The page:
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In many ways today can be seen as the anniversary of the birth of the rock and roll era. It was sixty years ago today that a Tennessee truck driver payed $3.98 to go into a Memphis studio and record a two track disc as a present for his mother. This may have been a footnote in the annals of music history had that truck driver not been Elvis Presley. Five years later an even more significant event occurred in Manchester, England when Nigel Twist came kicking and screaming into the world, presumably already sporting aviator shades and back combed hair. Significant as he went on to drum for The Alarm and record Sixty Eight Guns! I guess it’s all relative but in my world a much more important event, I mean Elvis Presley…what ever happened to him?

Anyway back in the modern age we seem to have a week of quality over quantity when it comes to live music options. Tonight a quite bizarre selection is on offer at The Victoria as Three Minute Tease (pictured) pay a return visit to Songs of Praise. Formed around Sacramento musical oddball Anton Barbeau and featuring a rhythm section made up of post-punk royalty in the form of Morris Windsor and Andy Metcalfe (former Robyn Hitchcock bandmates in The Soft Boys and The Egyptians) this band are a must see for fans of Julian Cope, Syd Barrett, XTC and psychedelic, underground, power-pop in general. Add to that the equally left field Schnauser who sound like The Bonzo Dog Band re-writing Pet Sounds and the more accessible but no less brilliant 8 Minutes Later providing the filling in this strange musical sandwich and you have something a bit special.

Also a bit special is Kent DuChaine at the The Beehive, who delivers a taste of the Delta through his authentic slide blues sound drawn from his “beat up 1934 National Steel guitar.” You can almost taste the mint julep!

On Friday, again it is The Victoria that offers something a bit special. Anyone who caught The Lovers play their stripped down set their back in April will know how great this band is, this time they are back fully amped up, no holds barred. They are a band that prove that rock can have good melody or pop can have attitude and drive, depending on which angle you look at it from. And I also managed to get through that description without resorting to the lazy journalistic fall back of pointing out that they are an all girl band. Damn!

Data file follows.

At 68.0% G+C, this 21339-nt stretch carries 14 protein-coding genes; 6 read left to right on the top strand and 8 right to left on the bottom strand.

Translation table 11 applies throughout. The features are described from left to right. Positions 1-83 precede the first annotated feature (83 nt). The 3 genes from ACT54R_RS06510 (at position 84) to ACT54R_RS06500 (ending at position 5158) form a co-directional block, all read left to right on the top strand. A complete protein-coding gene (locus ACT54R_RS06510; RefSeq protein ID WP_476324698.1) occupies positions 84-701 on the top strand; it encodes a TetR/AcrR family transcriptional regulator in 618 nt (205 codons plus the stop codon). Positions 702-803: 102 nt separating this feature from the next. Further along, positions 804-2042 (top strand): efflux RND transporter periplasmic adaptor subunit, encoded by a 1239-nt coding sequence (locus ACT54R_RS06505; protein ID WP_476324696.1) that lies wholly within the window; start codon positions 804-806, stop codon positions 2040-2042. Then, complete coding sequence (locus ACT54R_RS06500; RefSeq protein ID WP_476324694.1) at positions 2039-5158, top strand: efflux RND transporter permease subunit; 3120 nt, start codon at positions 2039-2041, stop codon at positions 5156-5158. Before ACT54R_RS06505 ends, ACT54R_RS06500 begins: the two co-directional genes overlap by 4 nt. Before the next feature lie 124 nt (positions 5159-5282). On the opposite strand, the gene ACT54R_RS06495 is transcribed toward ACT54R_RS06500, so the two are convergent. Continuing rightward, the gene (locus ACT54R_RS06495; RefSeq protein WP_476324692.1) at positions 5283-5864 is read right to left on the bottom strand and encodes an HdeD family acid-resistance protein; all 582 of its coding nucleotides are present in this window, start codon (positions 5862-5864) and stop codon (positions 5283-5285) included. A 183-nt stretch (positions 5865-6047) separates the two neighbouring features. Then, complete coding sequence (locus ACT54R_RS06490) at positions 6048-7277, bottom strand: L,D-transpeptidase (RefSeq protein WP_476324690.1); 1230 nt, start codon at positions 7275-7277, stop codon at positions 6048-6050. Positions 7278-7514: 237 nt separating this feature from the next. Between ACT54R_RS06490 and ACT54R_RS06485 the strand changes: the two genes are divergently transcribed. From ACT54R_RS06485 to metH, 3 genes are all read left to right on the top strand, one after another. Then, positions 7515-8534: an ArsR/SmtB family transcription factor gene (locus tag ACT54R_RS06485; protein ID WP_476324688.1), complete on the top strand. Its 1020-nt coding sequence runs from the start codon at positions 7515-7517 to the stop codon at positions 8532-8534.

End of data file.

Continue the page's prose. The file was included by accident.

Also on the bill are the ever popular Shudders who seem to be moving from strength to strength with their ever evolving brand of folk meets alt-country meets lo-fi pop meets…anything they can think of really. Plummie Rackett in solo mode opens up the nights proceedings.

At The Beehive, masters of the cross-generic set, Kola Koca, make a welcome return. Freely mixing styles as diverse as folk and jazz, blues and pop to drive some great social observations, kitchen sink dramas, politics and humour, this is a band that you really need to see.

After this the weekend switches away from original music but that’s not to say that there isn’t some great music to be had. (I know I do have a bit of a reputation of not favouring cover and tribute bands so much but it’s probably time to come clean that my favourite song of all time is Kirsty McColl’s 12” version of A New England – not only a cover but an extended re-mix, there I said it.) Friday is all about a range of covers from The Great Nothing at The Rolleston and on Saturday a couple of tributes might take your interest, Green Day at The Victoria and Ian Dury and The Blockheads at The Rolleston.

Original music comes back on the radar on Wednesday with Louise Latham at The Running Horse. Dealing in heartfelt and painfully honest lyrics, driven by wonderfully understated piano, and for this gig accompanied by her sister on guitar, if you are fans of the likes of Sarah MacLachlan, Tori Amos or the more sweeping end of The Indigo Girls, then this is for you. The Beehive are at the other end of the musical scale with Loonaloop and their genre hopping, cosmic electronica.

Final mention is for the show at The Victoria which sees Old Colors bringing back their cinematic folk pop to brighten up your mid-week slump support comes in the form of the ambient pop of The Sea,The Sea and the gentle balladry of Billyjon.